The day I decided to let myself love you, I prepared myself for the unraveling. I had tried love before, and I’d lost it, because I’d been too afraid to show up. I’d been too afraid to stand, walls and weapons down, and let myself be seen. With you, I resolved to pull at those threads, to stop bundling them around me and calling that courage. I told you, on that night, that there was a chance we might fail, that this leap might end in a tumble. I prepared myself to run anyway, to love in capital letters, to see what might happen if only I didn’t hesitate.
The day you said ‘yes,’ that you’d join me for this journey, that your hand was in mine for the leap ahead, I prepared myself for the hard parts. Love isn’t all laughing together on couches, discovering one another in new cities, and slow, passionate kisses that freeze time while birthing thunder in our veins. Sometimes, I told myself, love is working through the knots we discover together.
Some days, love is about working through the baggage, the monotony, the broken pieces of one another. Love is figuring out how to talk about one another’s exes. Love is trying to explain ourselves, the emotional buttons we’ve accidentally pressed in one another, and hoping the other person can understand. Love is Skype conversations on weekday nights that find us both exhausted. Love is listening to one another’s stories more than once. Love is deciding, once the infatuation subsides and we’re just two humans after all, to search for light in one another anyway.
I prepared myself for the difficulties of loving another person, for the transition between moments of passionate embrace and moments of wondering if the person next to us has a clue who we really are.
I prepared myself for the process of finding love, a story lived and shared a billion times, yet still impossible to boil down to a science. I prepared myself to show up on the good days, to paint my love in watercolors, to send flowers on days of celebration, and always to help you stand tall in who you are. I prepared myself, also, to show up on the hard days, to be the one to apologize first if it meant going to bed in one another’s arms, to be your champion when your legs felt heavy, and to open my ears and heart amidst the worst of our fights. This is it, I told myself, this is how we’ll make it over.
What I didn’t prepare for, looking back, is the idea that you’d leave before I did. If we fell, I’d imagined at the start, it would be together. We would land, hearts broken, having tried everything we could to make the journey, and we’d sadly acknowledge together that our journey was done. I didn’t prepare to look back, mid-leap, and find that you’d let go of my hand a few miles back, that you’d found your footing before falling, that my heart would break by itself.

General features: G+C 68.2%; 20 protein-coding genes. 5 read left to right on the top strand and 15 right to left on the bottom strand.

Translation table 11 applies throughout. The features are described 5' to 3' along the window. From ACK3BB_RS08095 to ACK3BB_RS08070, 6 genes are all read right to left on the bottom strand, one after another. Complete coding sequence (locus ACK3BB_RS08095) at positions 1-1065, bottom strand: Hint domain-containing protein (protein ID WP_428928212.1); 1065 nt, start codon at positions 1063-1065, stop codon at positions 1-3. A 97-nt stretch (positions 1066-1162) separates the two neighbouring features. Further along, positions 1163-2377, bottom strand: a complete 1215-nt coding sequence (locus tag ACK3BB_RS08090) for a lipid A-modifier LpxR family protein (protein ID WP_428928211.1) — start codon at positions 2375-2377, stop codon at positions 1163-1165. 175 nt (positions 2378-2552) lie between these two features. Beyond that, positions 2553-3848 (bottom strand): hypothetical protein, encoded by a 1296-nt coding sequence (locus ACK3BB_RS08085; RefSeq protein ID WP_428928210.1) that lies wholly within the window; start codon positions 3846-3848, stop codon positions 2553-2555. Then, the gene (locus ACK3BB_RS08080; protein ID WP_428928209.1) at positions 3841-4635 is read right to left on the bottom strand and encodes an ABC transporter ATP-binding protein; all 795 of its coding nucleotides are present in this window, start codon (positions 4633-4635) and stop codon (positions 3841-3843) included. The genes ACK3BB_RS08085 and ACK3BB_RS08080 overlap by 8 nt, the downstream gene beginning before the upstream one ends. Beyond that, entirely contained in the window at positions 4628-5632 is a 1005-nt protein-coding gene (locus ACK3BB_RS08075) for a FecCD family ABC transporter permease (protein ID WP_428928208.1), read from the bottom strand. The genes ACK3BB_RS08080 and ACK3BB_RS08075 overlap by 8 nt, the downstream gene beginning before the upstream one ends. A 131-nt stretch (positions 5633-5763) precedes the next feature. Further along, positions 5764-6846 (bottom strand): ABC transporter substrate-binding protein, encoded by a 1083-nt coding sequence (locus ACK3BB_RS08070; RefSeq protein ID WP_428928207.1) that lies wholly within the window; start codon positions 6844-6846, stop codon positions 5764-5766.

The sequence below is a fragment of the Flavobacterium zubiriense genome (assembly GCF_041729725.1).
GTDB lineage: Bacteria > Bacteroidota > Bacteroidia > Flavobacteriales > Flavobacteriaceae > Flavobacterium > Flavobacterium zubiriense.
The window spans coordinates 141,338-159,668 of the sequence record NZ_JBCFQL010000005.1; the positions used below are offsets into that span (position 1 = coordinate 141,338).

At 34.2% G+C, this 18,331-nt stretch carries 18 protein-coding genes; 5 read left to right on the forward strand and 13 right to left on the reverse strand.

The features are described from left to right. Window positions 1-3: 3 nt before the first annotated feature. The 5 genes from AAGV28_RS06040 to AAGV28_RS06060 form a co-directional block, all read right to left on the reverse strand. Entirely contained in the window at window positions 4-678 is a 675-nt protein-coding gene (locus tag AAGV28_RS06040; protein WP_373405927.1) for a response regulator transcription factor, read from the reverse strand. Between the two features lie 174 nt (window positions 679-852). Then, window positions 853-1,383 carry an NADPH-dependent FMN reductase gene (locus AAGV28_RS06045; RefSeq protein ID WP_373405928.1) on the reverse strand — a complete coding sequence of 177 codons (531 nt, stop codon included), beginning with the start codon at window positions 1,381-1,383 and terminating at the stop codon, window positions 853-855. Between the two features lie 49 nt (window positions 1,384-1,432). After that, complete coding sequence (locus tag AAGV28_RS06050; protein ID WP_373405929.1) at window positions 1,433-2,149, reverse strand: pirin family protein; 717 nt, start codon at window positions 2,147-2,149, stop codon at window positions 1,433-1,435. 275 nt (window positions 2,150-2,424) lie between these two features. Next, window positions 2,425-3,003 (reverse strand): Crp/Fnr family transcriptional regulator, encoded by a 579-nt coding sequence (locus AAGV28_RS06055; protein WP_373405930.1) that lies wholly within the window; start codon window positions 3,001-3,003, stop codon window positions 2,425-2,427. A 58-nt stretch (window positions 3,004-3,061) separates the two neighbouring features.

I didn’t prepare for the process of undoing. I didn’t prepare to scour my home, the place we’d called home together, and take down all remnants of you. I didn’t prepare to throw away your toothbrush, to remove you from my Netflix account, to remove you from my social media. I didn’t prepare for the pitiful journey of letting our friends know that you’d gone, and the thousands of times I’d have to promise I’m okay.
I didn’t prepare for the ups and downs of grieving love.
I didn’t prepare to set out, the morning after you left, for a run, only to hear a song we’d loved and pause to cry on the pavement. I didn’t prepare for the mess of ‘trying again,’ of meaningless dates and empty kisses in the dim lighting of bars. I didn’t prepare for the glowing familiarity of your name on my cell phone to become the twisting of my intestines.
I didn’t prepare for the stubbornly slow process of healing. When I feel better, I’d imagined, I’ll know I’m better. What I did not know, then, is that healing from heartbreak is akin to shedding our skin, time after time, only to find the wound still remains. When, at last, we find scar tissue in place of the wound, we are truly healing. I didn’t prepare, however, for the scar tissue to ache every time we saw one another again.
I didn’t prepare to look back on our time together without the lenses of love. I didn’t prepare to find warning signs, clear examples of our not making sense, and to feel like such a fool. I didn’t prepare for the humiliation of being the one who loved more, nor for the process of replacing that shame with pride.
I didn’t prepare to find so much of myself in the aftermath. Sitting on my couch, my pieces scattered on the floor around me, I hadn’t prepared for the act of piecing a self back together. I hadn’t discovered the art of building myself back better than I’d been before. I didn’t prepare myself to find myself standing so tall, acting with the grace and love I’d always hoped I could summon, turning my scars into stars.